Requirement to reconcile advance payments of the premium tax credit. If you, your spouse with whom you are filing a joint return, or a dependent was enrolled in coverage through the Marketplace for 2021 and advance payments of the premium tax credit were made for this coverage, you must file a 2021 return and attach Form 8962. You (or whoever enrolled you) should have received Form 1095-A from the Marketplace with information about your coverage and any advance payments.

You must attach Form 8962 even if someone else enrolled you, your spouse, or your dependent. If you are a dependent who is claimed on someone else's 2021 return, you do not have to attach Form 8962.

Exception for certain children under age 19 or full-time students. If certain conditions apply, you can elect to include on your return the income of a child who was under age 19 at the end of 2021 or was a full-time student under age 24 at the end of 2021. To do so, use Form 8814. If you make this election, your child doesn't have to file a return. For details, use Tax Topic 553 at https://www.irs.gov/taxtopics/tc553.html or see Form 8814 at IRS.gov.

A child born on January 1, 1998, is considered to be age 24 at the end of 2021. Do not use Form 8814 for such a child.

Resident aliens. These rules also apply if you were a resident alien. Also, you may qualify for certain tax treaty benefits. See Pub. 519 for details.

Nonresident aliens and dual-status aliens. These rules also apply if you were a nonresident alien or a dual-status alien and both of the following apply.

  • You were married to a U.S. citizen or resident alien at the end of 2021.

  • You elected to be taxed as a resident alien.

See Pub. 519 for details.

CAUTION. Specific rules apply to determine if you are a resident alien, nonresident alien, or dual-status alien. Most nonresident aliens and dual-status aliens have different filing requirements and may have to file Form 1040-NR. Pub. 519 discusses these requirements and other information to help aliens comply with U.S. tax law.

 

When and Where Should You File?

File Form 1040 or 1040-SR by April 18, 2022. The due date is April 18, instead of April 15, because of the Emancipation Day holiday in the District of Columbia – even if you don’t live in the District of Columbia. If you live in Maine or Massachusetts, you have until April 19, 2022, because of the Patriots' Day holiday in those states. If you file after this date, you may have to pay interest and penalties. See Interest and Penalties, in the Instructions for Form 1040 at IRS.gov.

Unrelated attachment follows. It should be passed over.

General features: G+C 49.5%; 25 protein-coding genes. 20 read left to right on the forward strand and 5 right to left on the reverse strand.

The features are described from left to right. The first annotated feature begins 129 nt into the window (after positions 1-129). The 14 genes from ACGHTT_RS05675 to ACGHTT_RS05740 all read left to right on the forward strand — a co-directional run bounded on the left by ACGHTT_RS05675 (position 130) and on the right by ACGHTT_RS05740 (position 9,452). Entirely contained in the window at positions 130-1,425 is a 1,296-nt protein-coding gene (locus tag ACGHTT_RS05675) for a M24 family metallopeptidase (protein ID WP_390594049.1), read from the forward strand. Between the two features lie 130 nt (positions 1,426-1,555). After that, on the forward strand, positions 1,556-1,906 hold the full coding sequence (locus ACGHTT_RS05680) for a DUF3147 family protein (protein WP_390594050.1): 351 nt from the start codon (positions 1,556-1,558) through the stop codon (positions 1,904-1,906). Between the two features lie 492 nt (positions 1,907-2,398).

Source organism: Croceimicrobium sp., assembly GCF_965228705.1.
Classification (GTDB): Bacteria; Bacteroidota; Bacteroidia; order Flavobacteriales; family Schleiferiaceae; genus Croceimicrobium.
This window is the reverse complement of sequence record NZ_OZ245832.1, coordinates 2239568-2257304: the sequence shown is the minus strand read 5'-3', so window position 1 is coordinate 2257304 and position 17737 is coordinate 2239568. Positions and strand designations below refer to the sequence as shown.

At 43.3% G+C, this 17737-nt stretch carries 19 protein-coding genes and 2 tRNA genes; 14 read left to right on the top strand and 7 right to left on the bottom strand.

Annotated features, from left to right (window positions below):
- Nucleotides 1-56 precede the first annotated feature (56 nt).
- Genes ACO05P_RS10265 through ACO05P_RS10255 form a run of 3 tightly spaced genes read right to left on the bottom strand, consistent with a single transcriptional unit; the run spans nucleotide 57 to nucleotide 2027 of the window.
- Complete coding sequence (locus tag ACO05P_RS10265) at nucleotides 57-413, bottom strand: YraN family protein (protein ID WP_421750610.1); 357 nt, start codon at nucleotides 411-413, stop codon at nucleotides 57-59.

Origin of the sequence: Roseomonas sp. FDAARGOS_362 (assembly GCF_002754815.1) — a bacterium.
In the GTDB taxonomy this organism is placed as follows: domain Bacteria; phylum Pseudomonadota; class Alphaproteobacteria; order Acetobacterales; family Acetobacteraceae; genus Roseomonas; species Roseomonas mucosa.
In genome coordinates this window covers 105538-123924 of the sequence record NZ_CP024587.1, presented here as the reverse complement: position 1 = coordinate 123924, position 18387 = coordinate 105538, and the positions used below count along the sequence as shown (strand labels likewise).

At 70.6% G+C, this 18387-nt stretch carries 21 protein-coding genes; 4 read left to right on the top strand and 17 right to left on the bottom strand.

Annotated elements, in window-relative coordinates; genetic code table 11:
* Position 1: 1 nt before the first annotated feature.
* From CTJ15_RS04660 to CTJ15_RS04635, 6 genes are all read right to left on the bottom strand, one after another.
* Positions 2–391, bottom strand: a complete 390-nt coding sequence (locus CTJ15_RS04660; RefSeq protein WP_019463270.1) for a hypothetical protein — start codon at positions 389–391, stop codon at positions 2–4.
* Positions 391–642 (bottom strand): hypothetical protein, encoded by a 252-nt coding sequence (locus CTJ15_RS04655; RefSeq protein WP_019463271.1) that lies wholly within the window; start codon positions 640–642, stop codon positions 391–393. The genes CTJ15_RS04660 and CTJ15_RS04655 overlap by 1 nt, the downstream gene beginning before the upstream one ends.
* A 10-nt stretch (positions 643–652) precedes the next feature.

If you were serving in, or in support of, the U.S. Armed Forces in a designated combat zone or contingency operation, you may be able to file later. See Pub. 3 for details.

If you e-file your return, there is no need to mail it. However, if you choose to mail it instead, filing instructions and addresses are at the end of the instructions for Form 1040 at IRS.gov.

TIP: The chart at the end of these instructions provides the current address for mailing your return. Use these addresses for Forms 1040 or 1040-SR filed in 2022. The address for returns filed after 2022 may be different. See IRS.gov/Form1040 for any updates.

 

What if You Can't File on Time?
You can get an automatic 6-month extension if, no later than the date your return is due, you file Form 4868. For details, see Form 4868. Instead of filing Form 4868, you can apply for an automatic extension by making an electronic payment by the due date of your return.

CAUTION. An automatic 6-month extension to file doesn't extend the time to pay your tax. If you don’t pay your tax by the original due date of your return, you will owe interest on the unpaid tax and may owe penalties. See Form 4868.

If you are a U.S. citizen or resident alien, you may qualify for an automatic extension of time to file without filing
Form 4868. You qualify if, on the due date of your return, you meet one of the following conditions.

  • You live outside the United States and Puerto Rico and your main place of business or post of duty is outside the United States and Puerto Rico.

  • You are in military or naval service on duty outside the United States and Puerto Rico.

This extension gives you an extra 2 months to file and pay the tax, but interest will be charged from the original due date of the return on any unpaid tax. You must include a statement showing that you meet the requirements. If you are still unable to file your return by the end of the 2-month period, you can get an additional 4 months if, no later than June 15, 2022, you file Form 4868. This 4-month extension of time to file doesn't extend the time to pay your tax. See Form 4868.

Private Delivery Services
If you choose to mail your return, you can use certain private delivery services designated by the IRS to meet the “timely mailing treated as timely filing/ paying” rule for tax returns and payments. These private delivery services include only the following.

  • FedEx First Overnight, FedEx Priority Overnight, FedEx Standard Overnight, FedEx 2 Day, FedEx International Next Flight Out, FedEx International Priority, FedEx International First, and FedEx International Economy.

  • DHL Express 9:00, DHL Express 10:30, DHL Express 12:00, DHL Express Worldwide, DHL Express Envelope, DHL Import Express 10:30, DHL Import Express 12:00, and DHL Import Express Worldwide.

  • UPS Next Day Air Early A.M., UPS Next Day Air, UPS Next Day Air Saver, UPS 2nd Day Air, UPS 2nd Day Air A.M., UPS Worldwide Express Plus, and UPS Worldwide Express.

To check for any updates to the list of designated private delivery services, go to IRS.gov/PDS. For the IRS mailing address to use if you’re using a private delivery service, go to IRS.gov/ PDSStreetAddresses.

The private delivery service can tell you how to get written proof of the mailing date.

 

Chart A - For Most People

IF your filing status is... AND at the end of 2021
you were*...